‘Sport’ worship connects student life with God

A worship service focused on sport participation is helping students to connect God with all parts of their life.

What was the need or challenge being addressed?

One of the greatest challenges facing Christian schools is that of providing opportunities for meaningful worship which contextually connects students to their faith in a non-dualist experience.  An “all of God is everywhere” approach, as the “Godly play” philosophy proclaims would help students to understand and appreciate the omniscience and omnipresence of God in their lives, not only during Chapel.

What was the response to the need?

The question now was “How do we attract students into a worship experience which is neither compulsory, nor during school hours?” An obvious choice of topic seemed to be that of “Sport” in which most of our students engage across all age levels encompassing a wide variety of sporting practices.  The challenge was to find a creative form of worship which would allow for full student participation in the context of “Sport” which would also allow for it to be a worship experience.

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What was the experience?

Placed into the context of the basic framework of a rugby/netball/football game, the worship band became the cheerleading team, the congregation the spectators, the sermon the half-time team talk, the referee the timekeeper and the game itself was the liturgy of word, blessing and the innumerable artefacts of sport which gloriously decorated the Chapel. Students came dressed in the colours of their favourite teams (school and otherwise) and brought their symbols of sport with them. The Chapel was decorated with bats, balls, nets, skateboards, and other sporting paraphernalia. Students led the liturgy, prayers and reading and gathered with their coaches gathered as each participating team was blessed. The congregation even “changed sides” at half time. The congregation was given to opportunity to consider that God was present in every game, and not only in Chapel.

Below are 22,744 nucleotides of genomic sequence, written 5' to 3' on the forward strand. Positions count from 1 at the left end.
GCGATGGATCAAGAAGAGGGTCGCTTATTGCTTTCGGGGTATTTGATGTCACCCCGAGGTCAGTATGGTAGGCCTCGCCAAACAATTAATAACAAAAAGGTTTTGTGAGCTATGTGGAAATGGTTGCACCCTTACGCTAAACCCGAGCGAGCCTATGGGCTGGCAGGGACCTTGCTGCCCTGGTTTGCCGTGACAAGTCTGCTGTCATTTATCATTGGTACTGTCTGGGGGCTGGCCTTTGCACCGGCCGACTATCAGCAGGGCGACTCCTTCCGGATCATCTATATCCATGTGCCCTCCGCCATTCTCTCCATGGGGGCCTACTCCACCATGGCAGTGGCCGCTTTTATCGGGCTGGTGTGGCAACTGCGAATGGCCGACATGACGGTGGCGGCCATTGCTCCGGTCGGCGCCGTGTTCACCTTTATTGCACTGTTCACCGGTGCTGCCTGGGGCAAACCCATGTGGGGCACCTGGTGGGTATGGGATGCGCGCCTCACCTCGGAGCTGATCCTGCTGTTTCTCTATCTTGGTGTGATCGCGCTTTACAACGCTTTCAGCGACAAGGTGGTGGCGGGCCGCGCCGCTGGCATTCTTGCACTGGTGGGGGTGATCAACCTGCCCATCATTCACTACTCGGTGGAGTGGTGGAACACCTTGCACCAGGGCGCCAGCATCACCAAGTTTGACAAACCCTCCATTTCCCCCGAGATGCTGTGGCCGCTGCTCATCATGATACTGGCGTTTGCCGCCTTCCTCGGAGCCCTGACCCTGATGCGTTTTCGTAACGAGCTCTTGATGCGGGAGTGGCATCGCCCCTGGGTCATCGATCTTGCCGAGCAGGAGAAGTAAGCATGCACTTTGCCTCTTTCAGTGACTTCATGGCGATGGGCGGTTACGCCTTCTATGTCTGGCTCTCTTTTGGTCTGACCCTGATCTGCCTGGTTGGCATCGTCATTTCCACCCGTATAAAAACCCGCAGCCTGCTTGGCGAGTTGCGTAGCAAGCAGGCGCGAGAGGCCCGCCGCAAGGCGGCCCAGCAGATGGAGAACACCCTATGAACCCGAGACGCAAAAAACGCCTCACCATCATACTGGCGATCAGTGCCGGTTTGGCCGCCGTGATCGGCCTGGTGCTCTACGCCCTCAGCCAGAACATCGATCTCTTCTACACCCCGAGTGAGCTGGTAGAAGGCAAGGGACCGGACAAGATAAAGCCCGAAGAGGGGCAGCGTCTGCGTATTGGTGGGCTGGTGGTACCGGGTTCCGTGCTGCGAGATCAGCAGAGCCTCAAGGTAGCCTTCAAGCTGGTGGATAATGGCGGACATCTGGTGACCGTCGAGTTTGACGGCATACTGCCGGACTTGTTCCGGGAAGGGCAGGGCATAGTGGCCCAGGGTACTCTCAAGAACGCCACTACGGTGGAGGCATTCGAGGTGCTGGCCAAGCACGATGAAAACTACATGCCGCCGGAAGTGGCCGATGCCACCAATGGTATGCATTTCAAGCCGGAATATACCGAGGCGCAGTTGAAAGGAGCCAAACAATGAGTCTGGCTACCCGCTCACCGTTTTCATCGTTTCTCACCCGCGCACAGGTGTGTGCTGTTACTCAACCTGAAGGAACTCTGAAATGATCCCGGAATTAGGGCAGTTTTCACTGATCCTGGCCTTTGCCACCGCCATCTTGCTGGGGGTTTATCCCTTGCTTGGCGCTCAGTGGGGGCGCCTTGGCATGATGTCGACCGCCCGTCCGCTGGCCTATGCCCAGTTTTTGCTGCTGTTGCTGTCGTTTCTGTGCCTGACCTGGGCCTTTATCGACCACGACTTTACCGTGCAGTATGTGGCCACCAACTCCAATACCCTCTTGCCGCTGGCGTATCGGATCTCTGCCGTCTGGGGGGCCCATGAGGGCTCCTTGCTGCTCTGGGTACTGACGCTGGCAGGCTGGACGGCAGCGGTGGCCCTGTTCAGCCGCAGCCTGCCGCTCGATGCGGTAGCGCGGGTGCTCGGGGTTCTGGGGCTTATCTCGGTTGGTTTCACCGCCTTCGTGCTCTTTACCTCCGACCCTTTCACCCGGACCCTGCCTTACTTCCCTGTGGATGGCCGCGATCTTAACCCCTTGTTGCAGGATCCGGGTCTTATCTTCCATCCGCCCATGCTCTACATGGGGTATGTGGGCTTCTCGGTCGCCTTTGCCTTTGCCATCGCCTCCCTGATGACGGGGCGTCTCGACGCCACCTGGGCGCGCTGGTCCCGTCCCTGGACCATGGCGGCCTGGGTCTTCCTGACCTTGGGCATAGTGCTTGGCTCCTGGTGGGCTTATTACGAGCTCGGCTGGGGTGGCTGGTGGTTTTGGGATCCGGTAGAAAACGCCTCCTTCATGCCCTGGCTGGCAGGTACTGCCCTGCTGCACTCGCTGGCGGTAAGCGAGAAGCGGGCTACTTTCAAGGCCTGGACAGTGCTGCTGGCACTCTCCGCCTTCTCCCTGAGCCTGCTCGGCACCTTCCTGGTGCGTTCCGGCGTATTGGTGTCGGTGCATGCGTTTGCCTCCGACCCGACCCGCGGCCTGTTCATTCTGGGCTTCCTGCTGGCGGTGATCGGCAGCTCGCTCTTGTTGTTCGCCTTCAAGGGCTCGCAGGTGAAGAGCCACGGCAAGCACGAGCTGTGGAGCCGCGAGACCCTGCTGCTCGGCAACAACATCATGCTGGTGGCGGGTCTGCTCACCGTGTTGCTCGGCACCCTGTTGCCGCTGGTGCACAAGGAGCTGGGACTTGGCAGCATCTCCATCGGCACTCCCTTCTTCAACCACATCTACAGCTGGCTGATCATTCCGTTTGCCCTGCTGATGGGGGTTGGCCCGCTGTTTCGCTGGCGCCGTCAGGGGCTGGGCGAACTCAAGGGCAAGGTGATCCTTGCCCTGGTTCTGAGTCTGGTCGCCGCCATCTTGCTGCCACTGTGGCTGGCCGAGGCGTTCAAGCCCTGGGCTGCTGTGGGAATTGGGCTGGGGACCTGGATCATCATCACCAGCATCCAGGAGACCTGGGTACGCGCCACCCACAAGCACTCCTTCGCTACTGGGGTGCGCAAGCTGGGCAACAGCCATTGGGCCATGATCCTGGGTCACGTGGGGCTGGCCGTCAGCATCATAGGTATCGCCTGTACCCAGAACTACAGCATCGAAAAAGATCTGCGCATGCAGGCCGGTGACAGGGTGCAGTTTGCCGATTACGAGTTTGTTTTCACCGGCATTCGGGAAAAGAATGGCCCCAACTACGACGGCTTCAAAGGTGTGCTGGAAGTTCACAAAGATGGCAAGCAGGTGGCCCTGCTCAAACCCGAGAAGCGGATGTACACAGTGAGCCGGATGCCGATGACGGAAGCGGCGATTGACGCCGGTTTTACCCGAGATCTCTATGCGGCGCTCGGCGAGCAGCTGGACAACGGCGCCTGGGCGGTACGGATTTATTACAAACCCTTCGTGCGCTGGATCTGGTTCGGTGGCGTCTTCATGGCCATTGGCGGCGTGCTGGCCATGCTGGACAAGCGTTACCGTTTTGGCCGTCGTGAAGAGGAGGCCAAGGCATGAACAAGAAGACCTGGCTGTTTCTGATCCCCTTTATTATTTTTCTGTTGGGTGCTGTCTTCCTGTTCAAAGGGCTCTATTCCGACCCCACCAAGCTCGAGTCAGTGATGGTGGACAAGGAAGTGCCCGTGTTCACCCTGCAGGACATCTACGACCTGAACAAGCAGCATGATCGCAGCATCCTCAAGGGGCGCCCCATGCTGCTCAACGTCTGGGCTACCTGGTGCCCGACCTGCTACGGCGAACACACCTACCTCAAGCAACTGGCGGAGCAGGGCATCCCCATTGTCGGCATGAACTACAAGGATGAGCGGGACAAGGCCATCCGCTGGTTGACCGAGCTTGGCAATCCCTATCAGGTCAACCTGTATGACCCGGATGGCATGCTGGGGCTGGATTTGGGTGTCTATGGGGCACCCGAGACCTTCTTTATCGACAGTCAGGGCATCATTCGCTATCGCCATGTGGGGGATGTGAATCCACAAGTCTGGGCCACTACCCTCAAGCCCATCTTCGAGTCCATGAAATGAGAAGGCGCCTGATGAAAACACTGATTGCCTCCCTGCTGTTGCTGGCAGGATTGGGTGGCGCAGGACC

What were the challenges faced?

Convincing the students and coaches of the benefits of the service was a challenge which we overcame by inviting a dynamic guest speaker, and, the next year, a well-known past-student who has excelled in the sporting arena to give the “Team Talk.” This second option attracted a larger congregation who more willingly participated. Encouragement by the coaches as overseas tours were presented with their kit was also a draw-card. Subsequent to these services, the senior rugby team have, on occasion, asked for before-school prayers on days when they are playing big games. We feel sure that this will increase as we continue to provide prayer and worship support to our sporting teams and their coaches.

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